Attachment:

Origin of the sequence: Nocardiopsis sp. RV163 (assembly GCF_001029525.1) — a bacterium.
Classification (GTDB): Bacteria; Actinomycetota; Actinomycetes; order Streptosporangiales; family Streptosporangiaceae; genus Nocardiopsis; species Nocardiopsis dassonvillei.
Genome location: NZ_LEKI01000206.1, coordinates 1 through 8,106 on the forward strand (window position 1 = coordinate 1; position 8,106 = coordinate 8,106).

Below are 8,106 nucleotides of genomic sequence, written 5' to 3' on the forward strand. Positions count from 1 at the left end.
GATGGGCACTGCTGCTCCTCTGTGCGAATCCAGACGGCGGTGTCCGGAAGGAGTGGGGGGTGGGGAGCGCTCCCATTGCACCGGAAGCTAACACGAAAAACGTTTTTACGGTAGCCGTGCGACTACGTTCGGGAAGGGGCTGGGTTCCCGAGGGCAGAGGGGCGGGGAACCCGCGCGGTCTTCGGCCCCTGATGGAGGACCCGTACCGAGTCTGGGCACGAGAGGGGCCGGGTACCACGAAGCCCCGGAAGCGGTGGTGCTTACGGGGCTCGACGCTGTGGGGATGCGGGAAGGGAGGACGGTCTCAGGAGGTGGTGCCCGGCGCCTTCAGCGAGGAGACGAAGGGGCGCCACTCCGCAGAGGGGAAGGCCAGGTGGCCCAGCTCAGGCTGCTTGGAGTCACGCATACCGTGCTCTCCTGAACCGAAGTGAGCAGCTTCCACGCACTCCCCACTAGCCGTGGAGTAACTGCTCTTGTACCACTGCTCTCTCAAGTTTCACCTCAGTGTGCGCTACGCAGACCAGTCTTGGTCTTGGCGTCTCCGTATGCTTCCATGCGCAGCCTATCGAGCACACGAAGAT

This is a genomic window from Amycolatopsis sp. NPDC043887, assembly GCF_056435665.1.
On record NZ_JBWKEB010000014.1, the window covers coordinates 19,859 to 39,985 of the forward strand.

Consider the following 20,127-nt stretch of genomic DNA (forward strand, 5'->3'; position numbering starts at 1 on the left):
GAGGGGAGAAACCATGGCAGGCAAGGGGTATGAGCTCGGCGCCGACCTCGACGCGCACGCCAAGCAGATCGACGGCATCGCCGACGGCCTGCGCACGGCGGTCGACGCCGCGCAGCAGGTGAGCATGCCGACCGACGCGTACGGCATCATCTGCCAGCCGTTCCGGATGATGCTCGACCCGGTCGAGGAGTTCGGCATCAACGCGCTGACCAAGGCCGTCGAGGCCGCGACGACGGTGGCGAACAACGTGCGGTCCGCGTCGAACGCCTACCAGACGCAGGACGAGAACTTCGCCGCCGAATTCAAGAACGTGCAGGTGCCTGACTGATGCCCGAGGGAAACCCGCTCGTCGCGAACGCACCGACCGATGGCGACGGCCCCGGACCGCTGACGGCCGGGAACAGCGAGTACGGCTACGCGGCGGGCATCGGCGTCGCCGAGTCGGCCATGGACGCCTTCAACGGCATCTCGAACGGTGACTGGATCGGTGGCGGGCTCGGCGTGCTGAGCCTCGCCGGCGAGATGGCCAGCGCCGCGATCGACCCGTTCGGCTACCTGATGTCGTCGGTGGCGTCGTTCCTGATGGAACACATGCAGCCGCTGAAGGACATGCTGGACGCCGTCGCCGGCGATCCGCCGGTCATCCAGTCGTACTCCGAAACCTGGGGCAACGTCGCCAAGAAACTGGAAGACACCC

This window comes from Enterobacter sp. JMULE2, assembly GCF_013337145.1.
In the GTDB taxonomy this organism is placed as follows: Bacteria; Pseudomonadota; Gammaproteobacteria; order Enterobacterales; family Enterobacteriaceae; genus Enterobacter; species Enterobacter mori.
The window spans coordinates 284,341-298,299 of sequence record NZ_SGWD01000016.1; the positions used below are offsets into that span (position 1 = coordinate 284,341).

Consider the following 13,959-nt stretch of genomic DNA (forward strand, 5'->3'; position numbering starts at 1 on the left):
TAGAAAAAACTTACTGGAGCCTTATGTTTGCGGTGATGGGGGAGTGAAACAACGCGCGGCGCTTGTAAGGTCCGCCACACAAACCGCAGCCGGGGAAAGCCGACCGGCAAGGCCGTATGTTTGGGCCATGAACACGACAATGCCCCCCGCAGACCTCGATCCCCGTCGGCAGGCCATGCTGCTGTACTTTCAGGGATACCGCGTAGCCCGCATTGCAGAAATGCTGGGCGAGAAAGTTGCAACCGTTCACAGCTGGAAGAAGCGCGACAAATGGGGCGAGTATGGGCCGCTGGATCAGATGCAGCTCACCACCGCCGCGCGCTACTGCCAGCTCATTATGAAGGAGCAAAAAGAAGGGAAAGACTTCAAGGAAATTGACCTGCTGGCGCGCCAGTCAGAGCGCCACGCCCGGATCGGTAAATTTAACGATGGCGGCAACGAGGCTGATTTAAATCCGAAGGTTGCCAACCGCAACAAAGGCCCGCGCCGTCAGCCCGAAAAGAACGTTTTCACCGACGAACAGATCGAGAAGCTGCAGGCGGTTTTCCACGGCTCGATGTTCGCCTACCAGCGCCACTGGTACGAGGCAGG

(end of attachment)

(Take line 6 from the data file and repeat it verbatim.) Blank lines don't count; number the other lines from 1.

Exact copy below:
This is a genomic window from Amycolatopsis sp. NPDC043887, assembly GCF_056435665.1.